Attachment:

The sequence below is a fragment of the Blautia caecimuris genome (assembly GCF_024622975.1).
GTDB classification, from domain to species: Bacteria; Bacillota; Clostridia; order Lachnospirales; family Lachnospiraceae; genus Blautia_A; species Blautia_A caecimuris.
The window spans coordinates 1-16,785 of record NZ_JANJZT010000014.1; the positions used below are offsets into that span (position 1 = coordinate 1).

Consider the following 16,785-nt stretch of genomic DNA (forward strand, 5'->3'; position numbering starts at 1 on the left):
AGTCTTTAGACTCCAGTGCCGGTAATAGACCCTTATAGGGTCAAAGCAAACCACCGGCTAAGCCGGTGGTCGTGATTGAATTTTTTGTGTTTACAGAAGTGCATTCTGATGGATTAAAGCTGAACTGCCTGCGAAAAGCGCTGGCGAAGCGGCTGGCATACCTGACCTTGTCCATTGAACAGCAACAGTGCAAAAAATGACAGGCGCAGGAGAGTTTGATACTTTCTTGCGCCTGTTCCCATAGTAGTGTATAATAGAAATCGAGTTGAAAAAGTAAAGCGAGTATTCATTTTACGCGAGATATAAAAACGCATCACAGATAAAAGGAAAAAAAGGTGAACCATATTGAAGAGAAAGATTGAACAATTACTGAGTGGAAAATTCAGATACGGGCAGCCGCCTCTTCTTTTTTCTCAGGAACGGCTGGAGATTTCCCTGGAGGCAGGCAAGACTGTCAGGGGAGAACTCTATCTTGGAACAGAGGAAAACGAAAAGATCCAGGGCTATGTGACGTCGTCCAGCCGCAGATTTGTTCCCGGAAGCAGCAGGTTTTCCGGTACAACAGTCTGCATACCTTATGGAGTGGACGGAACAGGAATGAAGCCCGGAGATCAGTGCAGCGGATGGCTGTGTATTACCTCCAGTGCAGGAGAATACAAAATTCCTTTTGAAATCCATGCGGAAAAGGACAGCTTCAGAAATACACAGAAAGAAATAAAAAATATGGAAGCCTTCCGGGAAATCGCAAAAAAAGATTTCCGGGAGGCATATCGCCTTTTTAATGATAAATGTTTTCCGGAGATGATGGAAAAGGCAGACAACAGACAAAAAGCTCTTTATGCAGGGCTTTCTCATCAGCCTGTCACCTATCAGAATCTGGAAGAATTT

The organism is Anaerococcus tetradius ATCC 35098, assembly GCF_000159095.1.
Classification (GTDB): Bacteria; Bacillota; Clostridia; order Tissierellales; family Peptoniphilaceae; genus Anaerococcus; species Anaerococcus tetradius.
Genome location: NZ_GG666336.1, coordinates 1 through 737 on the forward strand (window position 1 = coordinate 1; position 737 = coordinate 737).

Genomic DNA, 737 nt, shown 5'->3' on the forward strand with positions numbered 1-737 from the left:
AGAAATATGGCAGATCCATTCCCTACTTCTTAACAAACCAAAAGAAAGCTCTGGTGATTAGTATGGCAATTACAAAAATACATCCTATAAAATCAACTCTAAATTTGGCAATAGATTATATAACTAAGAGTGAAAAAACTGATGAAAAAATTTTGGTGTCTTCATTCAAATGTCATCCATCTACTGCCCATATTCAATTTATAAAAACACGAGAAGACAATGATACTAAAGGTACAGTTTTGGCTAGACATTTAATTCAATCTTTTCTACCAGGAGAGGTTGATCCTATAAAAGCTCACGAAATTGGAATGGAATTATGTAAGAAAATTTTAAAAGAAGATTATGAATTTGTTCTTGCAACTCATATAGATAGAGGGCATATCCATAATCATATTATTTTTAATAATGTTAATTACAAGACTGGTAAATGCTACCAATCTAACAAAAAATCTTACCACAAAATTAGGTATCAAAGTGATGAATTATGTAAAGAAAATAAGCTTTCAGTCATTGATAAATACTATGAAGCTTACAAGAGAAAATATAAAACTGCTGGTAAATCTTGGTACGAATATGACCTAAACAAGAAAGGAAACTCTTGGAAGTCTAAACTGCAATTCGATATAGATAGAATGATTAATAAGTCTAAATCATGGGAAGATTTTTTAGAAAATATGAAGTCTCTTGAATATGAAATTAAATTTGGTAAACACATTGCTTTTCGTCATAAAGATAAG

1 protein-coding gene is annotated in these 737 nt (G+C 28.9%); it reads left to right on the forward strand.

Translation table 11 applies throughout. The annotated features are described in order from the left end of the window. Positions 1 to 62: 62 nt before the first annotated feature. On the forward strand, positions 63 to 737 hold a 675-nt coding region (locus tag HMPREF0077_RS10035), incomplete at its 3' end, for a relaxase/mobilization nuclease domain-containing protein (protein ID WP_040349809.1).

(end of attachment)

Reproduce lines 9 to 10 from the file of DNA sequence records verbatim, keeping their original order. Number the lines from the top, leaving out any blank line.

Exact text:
Genomic DNA, 737 nt, shown 5'->3' on the forward strand with positions numbered 1-737 from the left:
AGAAATATGGCAGATCCATTCCCTACTTCTTAACAAACCAAAAGAAAGCTCTGGTGATTAGTATGGCAATTACAAAAATACATCCTATAAAATCAACTCTAAATTTGGCAATAGATTATATAACTAAGAGTGAAAAAACTGATGAAAAAATTTTGGTGTCTTCATTCAAATGTCATCCATCTACTGCCCATATTCAATTTATAAAAACACGAGAAGACAATGATACTAAAGGTACAGTTTTGGCTAGACATTTAATTCAATCTTTTCTACCAGGAGAGGTTGATCCTATAAAAGCTCACGAAATTGGAATGGAATTATGTAAGAAAATTTTAAAAGAAGATTATGAATTTGTTCTTGCAACTCATATAGATAGAGGGCATATCCATAATCATATTATTTTTAATAATGTTAATTACAAGACTGGTAAATGCTACCAATCTAACAAAAAATCTTACCACAAAATTAGGTATCAAAGTGATGAATTATGTAAAGAAAATAAGCTTTCAGTCATTGATAAATACTATGAAGCTTACAAGAGAAAATATAAAACTGCTGGTAAATCTTGGTACGAATATGACCTAAACAAGAAAGGAAACTCTTGGAAGTCTAAACTGCAATTCGATATAGATAGAATGATTAATAAGTCTAAATCATGGGAAGATTTTTTAGAAAATATGAAGTCTCTTGAATATGAAATTAAATTTGGTAAACACATTGCTTTTCGTCATAAAGATAAG